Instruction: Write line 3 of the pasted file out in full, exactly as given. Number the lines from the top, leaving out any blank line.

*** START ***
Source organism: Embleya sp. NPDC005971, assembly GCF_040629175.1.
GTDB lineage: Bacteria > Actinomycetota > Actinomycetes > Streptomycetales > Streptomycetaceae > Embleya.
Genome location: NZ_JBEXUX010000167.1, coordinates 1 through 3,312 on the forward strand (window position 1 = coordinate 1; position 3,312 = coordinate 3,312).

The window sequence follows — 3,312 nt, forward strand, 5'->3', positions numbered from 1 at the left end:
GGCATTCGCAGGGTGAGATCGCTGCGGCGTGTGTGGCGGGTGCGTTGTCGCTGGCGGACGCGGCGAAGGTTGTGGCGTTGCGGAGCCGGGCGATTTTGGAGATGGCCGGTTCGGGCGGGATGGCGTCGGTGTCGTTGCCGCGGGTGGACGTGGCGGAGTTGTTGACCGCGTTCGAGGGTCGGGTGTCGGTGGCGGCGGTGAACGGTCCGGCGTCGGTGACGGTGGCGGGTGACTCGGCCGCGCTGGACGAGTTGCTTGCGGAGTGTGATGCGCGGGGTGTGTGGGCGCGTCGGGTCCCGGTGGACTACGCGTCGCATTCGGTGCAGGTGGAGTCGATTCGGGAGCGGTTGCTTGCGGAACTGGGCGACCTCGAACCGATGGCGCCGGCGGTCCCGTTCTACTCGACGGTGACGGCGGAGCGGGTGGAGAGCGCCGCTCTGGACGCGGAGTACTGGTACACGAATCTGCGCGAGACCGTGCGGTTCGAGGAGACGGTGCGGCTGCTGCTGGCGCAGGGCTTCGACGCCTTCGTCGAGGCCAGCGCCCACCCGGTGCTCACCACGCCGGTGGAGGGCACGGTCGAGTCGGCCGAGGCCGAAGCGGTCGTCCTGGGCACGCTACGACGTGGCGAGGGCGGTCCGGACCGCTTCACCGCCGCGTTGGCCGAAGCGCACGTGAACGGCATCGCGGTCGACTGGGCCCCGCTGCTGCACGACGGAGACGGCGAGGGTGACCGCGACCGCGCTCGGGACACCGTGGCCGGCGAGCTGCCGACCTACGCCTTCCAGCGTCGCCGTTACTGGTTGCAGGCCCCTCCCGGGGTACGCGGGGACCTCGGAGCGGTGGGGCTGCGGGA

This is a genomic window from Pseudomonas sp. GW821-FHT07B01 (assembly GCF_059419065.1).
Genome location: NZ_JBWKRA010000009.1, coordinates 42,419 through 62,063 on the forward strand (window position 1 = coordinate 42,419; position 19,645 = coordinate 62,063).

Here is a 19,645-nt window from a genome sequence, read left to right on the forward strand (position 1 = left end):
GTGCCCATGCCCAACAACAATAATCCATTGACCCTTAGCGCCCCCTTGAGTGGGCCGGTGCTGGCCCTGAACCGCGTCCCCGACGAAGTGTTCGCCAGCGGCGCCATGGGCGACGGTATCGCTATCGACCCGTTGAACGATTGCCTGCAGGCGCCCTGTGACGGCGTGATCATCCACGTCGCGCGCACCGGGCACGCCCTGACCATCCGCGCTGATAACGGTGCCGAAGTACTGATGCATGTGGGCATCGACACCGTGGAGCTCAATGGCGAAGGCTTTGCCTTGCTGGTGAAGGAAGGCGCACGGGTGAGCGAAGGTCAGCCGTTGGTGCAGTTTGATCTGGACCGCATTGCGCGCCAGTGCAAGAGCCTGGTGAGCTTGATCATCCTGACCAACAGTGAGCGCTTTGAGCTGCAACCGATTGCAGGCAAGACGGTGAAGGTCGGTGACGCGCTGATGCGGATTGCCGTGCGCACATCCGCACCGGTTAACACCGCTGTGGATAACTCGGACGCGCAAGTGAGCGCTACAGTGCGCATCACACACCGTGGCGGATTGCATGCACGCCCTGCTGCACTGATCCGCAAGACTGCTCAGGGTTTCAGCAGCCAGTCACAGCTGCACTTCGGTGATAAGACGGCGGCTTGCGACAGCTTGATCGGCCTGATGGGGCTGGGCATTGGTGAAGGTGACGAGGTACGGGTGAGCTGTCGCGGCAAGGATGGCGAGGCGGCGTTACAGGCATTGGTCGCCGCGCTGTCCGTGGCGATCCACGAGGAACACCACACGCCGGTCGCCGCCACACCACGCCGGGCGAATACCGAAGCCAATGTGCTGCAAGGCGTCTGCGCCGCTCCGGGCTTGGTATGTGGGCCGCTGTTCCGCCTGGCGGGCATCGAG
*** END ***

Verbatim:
Genome location: NZ_JBEXUX010000167.1, coordinates 1 through 3,312 on the forward strand (window position 1 = coordinate 1; position 3,312 = coordinate 3,312).